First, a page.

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Good evening, here are the coronavirus updates you need to know tonight.

Top headlines:

  1. The federal government says it still can’t tell provinces exactly how many Pfizer-BioNTech doses to expect over the next month. Canada won’t receive any doses next week because of supply problems
  2. New indicators suggest that some of the new mutations may undermine tests for the virus and reduce the effectiveness of antibody drugs as treatments, scientists warn
  3. Ontario’s decision to continue virtual learning has intensified the debate around transmission rates in schools
  4. A neonatal intensive-care nurse from London, Ont., who spoke at an anti-lockdown rally in Washington, D.C., has been fired, her employer said

In the last 7 days, 45,278 cases were reported, down 19 per cent from the previous 7 days. There were 1,031 deaths announced, up 3 per cent over the same period. At least 4,535 people are being treated in hospitals and 630,430 others are considered recovered.

About 75 per cent of the 872,940 doses of vaccine distributed to provinces have been administered. That’s 1.7 doses for every 100 people in Canada.

Sources: Canada data is compiled from government websites, Johns Hopkins and COVID-19 Canada Open Data Working Group; international data is from Johns Hopkins University.

Coronavirus explainers: Coronavirus in maps and charts Lockdown rules and reopeningCanada’s vaccine distribution planDeveloping/approved vaccinesPfizer’s vaccine, explained Essential resources

Photo of the day

The Field of Flags is pictured today on the National Mall, representing the American people unable to attend the inauguration ceremonies for president-elect Joe Biden and vice-president-elect Kamala Harris in Washington. Mr. Biden and Ms. Harris will be sworn into office tomorrow.TIMOTHY A. CLARY/AFP/Getty Images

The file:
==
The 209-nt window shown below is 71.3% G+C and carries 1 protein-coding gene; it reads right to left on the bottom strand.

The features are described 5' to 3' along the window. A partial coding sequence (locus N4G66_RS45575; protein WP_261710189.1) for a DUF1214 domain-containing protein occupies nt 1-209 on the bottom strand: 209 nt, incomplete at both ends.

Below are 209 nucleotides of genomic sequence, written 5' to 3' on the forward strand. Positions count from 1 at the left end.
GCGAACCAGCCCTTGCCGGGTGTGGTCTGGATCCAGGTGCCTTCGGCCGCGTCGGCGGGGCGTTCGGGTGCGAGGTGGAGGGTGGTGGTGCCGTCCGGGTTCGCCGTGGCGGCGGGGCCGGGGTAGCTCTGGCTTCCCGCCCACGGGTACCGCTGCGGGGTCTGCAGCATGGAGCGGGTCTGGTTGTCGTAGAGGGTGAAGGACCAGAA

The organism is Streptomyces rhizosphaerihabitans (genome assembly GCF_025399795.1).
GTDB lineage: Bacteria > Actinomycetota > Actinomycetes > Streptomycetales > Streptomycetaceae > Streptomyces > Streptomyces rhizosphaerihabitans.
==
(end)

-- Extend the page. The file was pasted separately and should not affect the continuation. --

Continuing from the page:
Coronavirus in Canada

In Ottawa, the federal government said it will not receive any shipments of Pfizer’s COVID-19 vaccine next week and can’t tell the provinces how many doses to expect over the next month.

  • “Our entire shipment is deferred,” said Major-General Dany Fortin, who is in charge of co-ordinating vaccine rollout for Canada. He said shipments will “pick back up again” in the first week of February, but did not offer specific figures on doses.
  • Canada was to get more than 417,000 doses Pfizer’s vaccine this week and next, but will now get just 171,093 doses this week and nothing the next week.
  • As a result of the delay, provinces are rationing their stock of vaccines.

Lockdown and youth: For many LGBTQ youth, moving home during lockdown means returning to unaccepting and homophobic relatives. New research shows many, fearing for their safety, are going back into the closet.

Remote school: Some teachers say that parents are interrupting lessons, ignoring directives from the school board to not disturb classes.

Coronavirus around the world

Coronavirus and business

Loblaw Cos. Ltd. is the third-worst performing stock in the S&P/TSX Composite Index since the market hit rock bottom on March 23.

  • It’s surprising. When panicked shoppers stripped supermarket shelves bare, few would have predicted the big chains would be among the absolute worst-performing Canadian stocks 10 months later.
  • But costs related to the pandemic, such as personal protective equipment for staff, higher labour expenses and enhanced store cleaning put pressure on the bottom lines for Loblaw and other retailers.

Also today: The World Economic Forum’s annual Global Risks Report lists climate change, extreme weather and biodiversity loss as the main global threats in the coming years, and notes infectious diseases such as COVID-19 are concerning in the long term.

Globe opinion

  • Isaac Bogoch and Goldy Hyder: We can’t afford to rely on vaccines alone as the solution to the pandemic. We need other tools such as rapid testing.
  • Julia M. Wright: We have pulled together to protect each other during a pandemic. We now need to pull together to build a stronger, more resilient public infrastructure with the capacity to handle the unexpected.
  • Meric Gertler: With Trump’s exit follows his closed-door immigration policy, which in turn makes attracting global talent more challenging. Canada will have to navigate these changes to compete with the global work force.
  • Nik Nanos: Do Canadians feel optimistic about the vaccines’ ability to conquer the virus? Or are delays and mutations getting the population bogged down? Here’s what the data says.

More reporting

Information centre

Sources: Canada data are compiled from government websites, Johns Hopkins University and COVID-19 Canada Open Data Working Group; international data are from Johns Hopkins.

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